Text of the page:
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Equipment procurements get energy efficiency standards

Published

January 8, 2016

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Published:

January 8, 2016

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The Ministry of Mining and Energy issued a rulebook for minimal criteria of energy efficiency in public procurement of goods. It regulates office IT equipment, refrigerators, air conditioners, and inner and outside lighting for public facilities. The regulations are based on the Law on Efficient Use of Energy, and public institutions and government-controlled companies are obliged to implement it.

The public sector should make an example in efficient energy use, says Miloš Banjac, assistant minister of mining and energy, responsible for renewable sources and energy efficiency. He told Balkan Green Energy News the law and rulebook set a legal basis for the harmonization with the European Union’s directives 2006/32/EC and 2012/27/EU.

“The document was created as the result of the work of the Ministry of Mining and Energy, experts from the Regional Energy Efficiency Program (REEP) of the European Bank for Reconstruction and Development, and the intersectoral working group. The expert team made a cost-benefit analysis for a large number of products in the market of the Republic of Serbia which have obligatory criteria for energy efficiency in public procurement introduced in EU practice, also taking into account the kinds of products which are procured by the public sector,” Banjac added. The effectiveness is defined as the ratio of benefits and costs greater than 1.5, with an internal rate of return on capital of 15% or above, he stressed.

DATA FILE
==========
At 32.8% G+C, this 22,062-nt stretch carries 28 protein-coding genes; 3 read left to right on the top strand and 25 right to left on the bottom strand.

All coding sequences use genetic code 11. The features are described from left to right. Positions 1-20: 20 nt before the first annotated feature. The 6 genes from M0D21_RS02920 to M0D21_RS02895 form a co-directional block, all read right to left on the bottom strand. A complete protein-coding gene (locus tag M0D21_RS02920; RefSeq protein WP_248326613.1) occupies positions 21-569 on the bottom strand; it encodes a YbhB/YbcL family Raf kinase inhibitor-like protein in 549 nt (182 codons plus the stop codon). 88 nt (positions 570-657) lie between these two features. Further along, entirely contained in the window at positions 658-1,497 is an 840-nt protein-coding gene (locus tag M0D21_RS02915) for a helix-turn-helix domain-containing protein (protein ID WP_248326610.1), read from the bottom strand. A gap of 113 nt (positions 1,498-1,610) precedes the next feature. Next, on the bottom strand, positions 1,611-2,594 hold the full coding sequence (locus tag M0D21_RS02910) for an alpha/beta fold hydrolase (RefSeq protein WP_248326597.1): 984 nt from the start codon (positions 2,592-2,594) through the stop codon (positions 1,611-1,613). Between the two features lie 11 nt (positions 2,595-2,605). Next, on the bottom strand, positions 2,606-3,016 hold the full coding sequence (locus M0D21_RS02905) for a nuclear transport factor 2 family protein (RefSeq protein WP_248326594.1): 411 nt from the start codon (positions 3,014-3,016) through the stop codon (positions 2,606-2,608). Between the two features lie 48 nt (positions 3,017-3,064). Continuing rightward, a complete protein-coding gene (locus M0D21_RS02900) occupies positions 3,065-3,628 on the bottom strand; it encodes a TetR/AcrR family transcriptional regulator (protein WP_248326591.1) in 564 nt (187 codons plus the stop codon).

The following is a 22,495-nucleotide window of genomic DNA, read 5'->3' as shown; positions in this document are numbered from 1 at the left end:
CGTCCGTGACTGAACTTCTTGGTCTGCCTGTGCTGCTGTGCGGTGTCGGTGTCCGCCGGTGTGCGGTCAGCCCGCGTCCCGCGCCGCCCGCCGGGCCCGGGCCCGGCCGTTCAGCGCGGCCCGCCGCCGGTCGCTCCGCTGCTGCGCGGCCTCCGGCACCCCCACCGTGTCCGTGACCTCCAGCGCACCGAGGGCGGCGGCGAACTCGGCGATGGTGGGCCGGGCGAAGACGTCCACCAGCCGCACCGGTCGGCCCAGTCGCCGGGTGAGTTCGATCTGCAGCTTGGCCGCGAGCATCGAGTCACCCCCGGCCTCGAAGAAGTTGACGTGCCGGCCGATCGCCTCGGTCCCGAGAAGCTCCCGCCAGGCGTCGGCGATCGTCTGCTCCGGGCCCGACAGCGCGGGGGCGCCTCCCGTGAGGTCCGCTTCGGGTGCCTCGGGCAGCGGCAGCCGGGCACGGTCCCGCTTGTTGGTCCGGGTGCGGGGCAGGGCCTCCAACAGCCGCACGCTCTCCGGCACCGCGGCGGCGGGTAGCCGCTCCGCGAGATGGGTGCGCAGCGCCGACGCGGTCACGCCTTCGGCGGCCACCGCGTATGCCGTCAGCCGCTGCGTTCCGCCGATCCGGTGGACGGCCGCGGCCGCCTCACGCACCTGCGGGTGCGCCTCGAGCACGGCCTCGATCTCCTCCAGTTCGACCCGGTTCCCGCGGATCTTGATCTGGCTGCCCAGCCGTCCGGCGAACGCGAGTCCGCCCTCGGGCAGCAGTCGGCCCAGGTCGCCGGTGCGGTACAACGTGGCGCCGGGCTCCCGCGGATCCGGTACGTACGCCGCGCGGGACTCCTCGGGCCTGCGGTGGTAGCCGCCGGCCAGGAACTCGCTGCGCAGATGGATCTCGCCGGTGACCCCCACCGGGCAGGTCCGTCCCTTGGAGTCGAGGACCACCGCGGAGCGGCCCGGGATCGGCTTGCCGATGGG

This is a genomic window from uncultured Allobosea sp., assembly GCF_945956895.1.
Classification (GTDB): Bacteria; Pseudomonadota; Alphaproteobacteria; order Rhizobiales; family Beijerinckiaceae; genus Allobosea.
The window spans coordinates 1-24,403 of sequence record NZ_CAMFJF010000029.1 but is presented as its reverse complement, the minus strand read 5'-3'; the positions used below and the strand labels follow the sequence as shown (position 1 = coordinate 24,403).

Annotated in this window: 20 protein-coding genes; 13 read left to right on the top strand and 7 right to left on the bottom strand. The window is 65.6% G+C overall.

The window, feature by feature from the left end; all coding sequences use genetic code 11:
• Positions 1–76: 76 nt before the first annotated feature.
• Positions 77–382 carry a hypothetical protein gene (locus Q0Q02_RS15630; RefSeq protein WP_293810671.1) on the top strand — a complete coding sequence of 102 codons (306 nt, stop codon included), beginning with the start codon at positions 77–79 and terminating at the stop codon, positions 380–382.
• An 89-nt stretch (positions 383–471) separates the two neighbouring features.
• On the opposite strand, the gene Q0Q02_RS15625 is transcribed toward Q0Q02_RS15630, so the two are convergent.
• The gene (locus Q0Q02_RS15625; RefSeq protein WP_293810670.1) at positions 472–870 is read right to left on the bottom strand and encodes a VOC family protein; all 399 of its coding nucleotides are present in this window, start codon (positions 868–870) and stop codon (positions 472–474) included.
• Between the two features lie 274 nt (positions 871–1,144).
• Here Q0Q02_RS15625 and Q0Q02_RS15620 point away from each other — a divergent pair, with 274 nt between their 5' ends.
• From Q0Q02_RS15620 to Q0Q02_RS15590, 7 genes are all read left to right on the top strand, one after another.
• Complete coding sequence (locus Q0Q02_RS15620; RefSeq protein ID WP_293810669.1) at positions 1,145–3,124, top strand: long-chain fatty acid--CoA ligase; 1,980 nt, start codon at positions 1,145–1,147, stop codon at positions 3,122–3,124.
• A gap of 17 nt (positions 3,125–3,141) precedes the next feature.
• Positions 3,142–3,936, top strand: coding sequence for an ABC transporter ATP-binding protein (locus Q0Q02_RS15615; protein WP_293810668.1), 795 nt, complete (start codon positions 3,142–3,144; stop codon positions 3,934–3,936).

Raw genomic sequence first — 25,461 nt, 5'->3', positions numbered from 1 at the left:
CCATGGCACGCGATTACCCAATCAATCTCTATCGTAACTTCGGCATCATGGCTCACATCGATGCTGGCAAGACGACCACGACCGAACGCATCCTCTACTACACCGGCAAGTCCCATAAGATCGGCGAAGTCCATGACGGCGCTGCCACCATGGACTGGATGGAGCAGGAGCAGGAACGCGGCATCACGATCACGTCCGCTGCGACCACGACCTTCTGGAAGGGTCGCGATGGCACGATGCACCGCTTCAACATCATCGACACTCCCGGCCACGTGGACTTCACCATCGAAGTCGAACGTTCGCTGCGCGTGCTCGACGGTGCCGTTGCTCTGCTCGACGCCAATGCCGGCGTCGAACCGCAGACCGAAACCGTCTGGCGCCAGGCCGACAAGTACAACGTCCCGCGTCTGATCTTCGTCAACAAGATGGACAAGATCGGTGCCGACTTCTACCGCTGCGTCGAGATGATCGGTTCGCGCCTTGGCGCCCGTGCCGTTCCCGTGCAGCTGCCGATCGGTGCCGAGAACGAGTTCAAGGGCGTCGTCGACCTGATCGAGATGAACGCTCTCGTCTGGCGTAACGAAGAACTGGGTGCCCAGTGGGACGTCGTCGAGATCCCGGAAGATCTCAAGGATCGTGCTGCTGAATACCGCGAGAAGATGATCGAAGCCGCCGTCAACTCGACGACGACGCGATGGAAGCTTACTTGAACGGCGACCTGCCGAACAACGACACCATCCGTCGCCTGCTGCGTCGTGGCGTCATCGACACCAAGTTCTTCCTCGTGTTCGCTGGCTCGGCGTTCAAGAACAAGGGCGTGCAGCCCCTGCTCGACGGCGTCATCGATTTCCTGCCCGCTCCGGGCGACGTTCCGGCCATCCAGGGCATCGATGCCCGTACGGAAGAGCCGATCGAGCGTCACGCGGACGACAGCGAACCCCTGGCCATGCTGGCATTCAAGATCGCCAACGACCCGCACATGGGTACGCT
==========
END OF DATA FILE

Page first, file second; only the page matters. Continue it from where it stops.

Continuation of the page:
Office and IT equipment need to satisfy the newest standards from the  international Energy Star programme on the day of the start of the procurement process, and they should come with a handbook about energy savings. Refrigerators, including ones with freezers for food, need to be in class A+++, with energy efficiency index (EEI) lower than 22. One- and two-channel air conditioners fulfil minimal criteria if their efficiency class is A or higher, with nominal cooling coefficient (EER) of 2.6 or above and nominal heating coefficient (COP) of 3.1 or more. Other such devices require a seasonal energy efficiency ratio (SEER) of 5.1 or above and a seasonal coefficient of performance (SCOP) of 3.4 or higher.

Non-directional lamps for inner lighting have to have EEI of 0.24 or lower at class A or higher, and life length of at least 8,000 hours, while the rules for directional ones are the same except that their index needs to be 0.4 or lower. Inner lighting with energy efficiency class A+ or higher has to have life length of 15,000 hours, with EEI of 0.17 or lower for non-directional and 0.18 or less for directional lamps.

Lamps for outside lighting fulfil minimum criteria if they are in class A+ or higher, with average life length of at least 16,000 hours. Non-directional lamps need EEI of 0.17 or lower, and directional ones must have an index of 0.18 or less.

 

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